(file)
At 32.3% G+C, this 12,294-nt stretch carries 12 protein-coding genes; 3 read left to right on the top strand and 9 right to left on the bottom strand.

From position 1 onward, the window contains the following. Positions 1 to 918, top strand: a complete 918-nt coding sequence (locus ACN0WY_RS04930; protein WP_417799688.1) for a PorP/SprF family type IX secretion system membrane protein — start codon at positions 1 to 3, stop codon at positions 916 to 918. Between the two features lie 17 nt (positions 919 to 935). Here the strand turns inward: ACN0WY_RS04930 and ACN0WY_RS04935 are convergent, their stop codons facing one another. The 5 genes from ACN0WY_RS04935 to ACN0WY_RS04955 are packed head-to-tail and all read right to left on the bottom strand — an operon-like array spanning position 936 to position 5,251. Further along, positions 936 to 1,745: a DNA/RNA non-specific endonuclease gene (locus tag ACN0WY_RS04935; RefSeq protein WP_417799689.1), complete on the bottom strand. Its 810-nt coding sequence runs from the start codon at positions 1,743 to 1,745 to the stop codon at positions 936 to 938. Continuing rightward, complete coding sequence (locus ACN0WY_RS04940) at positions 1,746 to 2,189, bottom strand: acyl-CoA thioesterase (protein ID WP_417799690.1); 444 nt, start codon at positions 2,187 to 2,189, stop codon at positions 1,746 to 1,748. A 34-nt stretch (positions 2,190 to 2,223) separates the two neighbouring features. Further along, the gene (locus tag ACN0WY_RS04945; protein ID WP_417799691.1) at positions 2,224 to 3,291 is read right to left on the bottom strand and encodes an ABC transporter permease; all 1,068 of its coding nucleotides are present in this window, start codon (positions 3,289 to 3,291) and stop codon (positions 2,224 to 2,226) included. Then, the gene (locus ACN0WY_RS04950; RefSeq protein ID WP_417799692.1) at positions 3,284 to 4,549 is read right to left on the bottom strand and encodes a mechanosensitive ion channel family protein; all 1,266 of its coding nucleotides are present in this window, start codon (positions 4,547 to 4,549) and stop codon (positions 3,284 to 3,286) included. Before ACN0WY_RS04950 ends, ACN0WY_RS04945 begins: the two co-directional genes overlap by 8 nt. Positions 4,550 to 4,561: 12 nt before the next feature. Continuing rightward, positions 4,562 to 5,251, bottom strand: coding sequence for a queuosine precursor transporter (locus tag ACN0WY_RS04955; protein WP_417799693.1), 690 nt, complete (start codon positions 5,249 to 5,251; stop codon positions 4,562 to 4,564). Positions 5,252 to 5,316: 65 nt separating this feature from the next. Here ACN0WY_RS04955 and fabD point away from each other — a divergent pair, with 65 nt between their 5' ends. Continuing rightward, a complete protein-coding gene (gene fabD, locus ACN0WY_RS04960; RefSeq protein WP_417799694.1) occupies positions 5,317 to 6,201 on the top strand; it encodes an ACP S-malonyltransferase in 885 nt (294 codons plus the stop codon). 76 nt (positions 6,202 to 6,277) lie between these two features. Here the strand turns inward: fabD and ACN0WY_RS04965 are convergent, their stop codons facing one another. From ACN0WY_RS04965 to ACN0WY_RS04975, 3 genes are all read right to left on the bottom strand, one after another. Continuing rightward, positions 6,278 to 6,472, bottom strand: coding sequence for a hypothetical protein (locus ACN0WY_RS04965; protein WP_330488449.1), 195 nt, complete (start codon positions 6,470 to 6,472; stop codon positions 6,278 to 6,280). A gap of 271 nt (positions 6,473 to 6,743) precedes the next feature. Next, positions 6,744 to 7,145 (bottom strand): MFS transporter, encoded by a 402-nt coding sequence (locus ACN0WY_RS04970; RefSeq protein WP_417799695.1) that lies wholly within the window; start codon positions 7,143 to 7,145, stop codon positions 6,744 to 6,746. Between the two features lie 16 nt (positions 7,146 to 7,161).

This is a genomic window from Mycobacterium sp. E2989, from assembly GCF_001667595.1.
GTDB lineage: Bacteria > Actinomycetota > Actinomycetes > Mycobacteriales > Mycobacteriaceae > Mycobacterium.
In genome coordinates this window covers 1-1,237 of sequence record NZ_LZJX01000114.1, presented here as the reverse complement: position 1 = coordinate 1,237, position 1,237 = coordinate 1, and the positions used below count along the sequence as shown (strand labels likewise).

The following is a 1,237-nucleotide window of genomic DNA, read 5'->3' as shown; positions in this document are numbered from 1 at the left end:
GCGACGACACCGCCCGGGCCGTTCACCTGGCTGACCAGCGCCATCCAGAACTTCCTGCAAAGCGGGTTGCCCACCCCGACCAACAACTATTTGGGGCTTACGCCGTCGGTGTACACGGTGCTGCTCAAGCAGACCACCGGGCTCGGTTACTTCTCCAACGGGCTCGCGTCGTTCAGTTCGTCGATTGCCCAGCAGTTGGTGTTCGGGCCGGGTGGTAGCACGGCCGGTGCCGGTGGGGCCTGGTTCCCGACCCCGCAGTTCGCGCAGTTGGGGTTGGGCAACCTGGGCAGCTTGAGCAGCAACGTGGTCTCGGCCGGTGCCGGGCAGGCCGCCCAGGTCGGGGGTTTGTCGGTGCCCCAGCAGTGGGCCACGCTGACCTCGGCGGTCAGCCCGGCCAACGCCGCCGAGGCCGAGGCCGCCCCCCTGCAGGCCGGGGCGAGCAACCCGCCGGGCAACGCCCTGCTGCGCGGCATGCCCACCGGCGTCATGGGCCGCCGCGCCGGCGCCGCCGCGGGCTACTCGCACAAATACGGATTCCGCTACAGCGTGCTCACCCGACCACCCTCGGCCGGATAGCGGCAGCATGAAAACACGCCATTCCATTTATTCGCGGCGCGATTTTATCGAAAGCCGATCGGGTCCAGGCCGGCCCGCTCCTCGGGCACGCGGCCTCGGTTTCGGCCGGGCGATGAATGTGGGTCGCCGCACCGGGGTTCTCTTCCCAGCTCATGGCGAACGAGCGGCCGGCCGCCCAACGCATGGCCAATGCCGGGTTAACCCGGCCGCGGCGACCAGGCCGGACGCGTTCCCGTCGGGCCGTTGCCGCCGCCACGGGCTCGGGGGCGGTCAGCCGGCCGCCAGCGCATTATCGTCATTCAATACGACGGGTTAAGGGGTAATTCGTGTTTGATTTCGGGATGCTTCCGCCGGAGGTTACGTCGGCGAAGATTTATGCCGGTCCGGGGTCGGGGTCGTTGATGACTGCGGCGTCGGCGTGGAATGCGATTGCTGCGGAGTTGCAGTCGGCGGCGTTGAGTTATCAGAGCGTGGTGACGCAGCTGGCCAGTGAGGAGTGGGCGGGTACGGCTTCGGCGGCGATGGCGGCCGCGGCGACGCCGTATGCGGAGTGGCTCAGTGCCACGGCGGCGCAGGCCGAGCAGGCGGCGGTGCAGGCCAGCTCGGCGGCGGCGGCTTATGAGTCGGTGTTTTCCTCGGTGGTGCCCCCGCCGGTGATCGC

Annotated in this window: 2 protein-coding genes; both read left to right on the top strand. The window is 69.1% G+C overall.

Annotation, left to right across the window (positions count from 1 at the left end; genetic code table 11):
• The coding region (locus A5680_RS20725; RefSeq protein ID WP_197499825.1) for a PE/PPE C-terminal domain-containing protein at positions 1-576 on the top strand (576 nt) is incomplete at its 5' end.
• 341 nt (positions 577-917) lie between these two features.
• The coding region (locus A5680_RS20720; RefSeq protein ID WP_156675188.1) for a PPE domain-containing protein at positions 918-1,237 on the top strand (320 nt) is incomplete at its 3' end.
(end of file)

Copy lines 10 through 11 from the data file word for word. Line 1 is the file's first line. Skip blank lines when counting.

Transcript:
• The coding region (locus A5680_RS20725; RefSeq protein ID WP_197499825.1) for a PE/PPE C-terminal domain-containing protein at positions 1-576 on the top strand (576 nt) is incomplete at its 5' end.
• 341 nt (positions 577-917) lie between these two features.